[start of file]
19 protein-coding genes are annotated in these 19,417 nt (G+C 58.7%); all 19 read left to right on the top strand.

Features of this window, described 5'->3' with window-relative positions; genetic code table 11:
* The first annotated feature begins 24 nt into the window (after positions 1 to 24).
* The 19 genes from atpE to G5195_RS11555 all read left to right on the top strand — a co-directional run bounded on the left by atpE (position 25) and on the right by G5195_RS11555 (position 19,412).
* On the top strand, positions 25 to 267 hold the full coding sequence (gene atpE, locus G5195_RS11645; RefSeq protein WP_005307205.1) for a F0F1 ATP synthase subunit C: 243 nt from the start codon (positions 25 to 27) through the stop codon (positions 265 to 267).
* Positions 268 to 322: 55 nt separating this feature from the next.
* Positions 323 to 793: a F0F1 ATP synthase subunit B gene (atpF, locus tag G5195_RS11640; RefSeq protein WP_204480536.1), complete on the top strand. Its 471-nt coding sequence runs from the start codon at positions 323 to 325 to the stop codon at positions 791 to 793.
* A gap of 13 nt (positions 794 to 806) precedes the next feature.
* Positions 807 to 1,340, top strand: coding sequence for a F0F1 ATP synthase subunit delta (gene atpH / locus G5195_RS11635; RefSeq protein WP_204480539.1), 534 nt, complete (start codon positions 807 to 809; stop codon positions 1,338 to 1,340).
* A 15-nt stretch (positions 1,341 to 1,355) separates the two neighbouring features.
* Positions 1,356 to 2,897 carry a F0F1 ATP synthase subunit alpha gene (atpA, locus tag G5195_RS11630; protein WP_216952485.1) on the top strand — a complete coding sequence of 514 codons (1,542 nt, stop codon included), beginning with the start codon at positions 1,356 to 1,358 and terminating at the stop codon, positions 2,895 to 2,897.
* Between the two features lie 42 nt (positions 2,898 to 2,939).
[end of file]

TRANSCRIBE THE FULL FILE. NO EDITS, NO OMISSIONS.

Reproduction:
19 protein-coding genes are annotated in these 19,417 nt (G+C 58.7%); all 19 read left to right on the top strand.

Features of this window, described 5'->3' with window-relative positions; genetic code table 11:
* The first annotated feature begins 24 nt into the window (after positions 1 to 24).
* The 19 genes from atpE to G5195_RS11555 all read left to right on the top strand — a co-directional run bounded on the left by atpE (position 25) and on the right by G5195_RS11555 (position 19,412).
* On the top strand, positions 25 to 267 hold the full coding sequence (gene atpE, locus G5195_RS11645; RefSeq protein WP_005307205.1) for a F0F1 ATP synthase subunit C: 243 nt from the start codon (positions 25 to 27) through the stop codon (positions 265 to 267).
* Positions 268 to 322: 55 nt separating this feature from the next.
* Positions 323 to 793: a F0F1 ATP synthase subunit B gene (atpF, locus tag G5195_RS11640; RefSeq protein WP_204480536.1), complete on the top strand. Its 471-nt coding sequence runs from the start codon at positions 323 to 325 to the stop codon at positions 791 to 793.
* A gap of 13 nt (positions 794 to 806) precedes the next feature.
* Positions 807 to 1,340, top strand: coding sequence for a F0F1 ATP synthase subunit delta (gene atpH / locus G5195_RS11635; RefSeq protein WP_204480539.1), 534 nt, complete (start codon positions 807 to 809; stop codon positions 1,338 to 1,340).
* A 15-nt stretch (positions 1,341 to 1,355) separates the two neighbouring features.
* Positions 1,356 to 2,897 carry a F0F1 ATP synthase subunit alpha gene (atpA, locus tag G5195_RS11630; protein WP_216952485.1) on the top strand — a complete coding sequence of 514 codons (1,542 nt, stop codon included), beginning with the start codon at positions 1,356 to 1,358 and terminating at the stop codon, positions 2,895 to 2,897.
* Between the two features lie 42 nt (positions 2,898 to 2,939).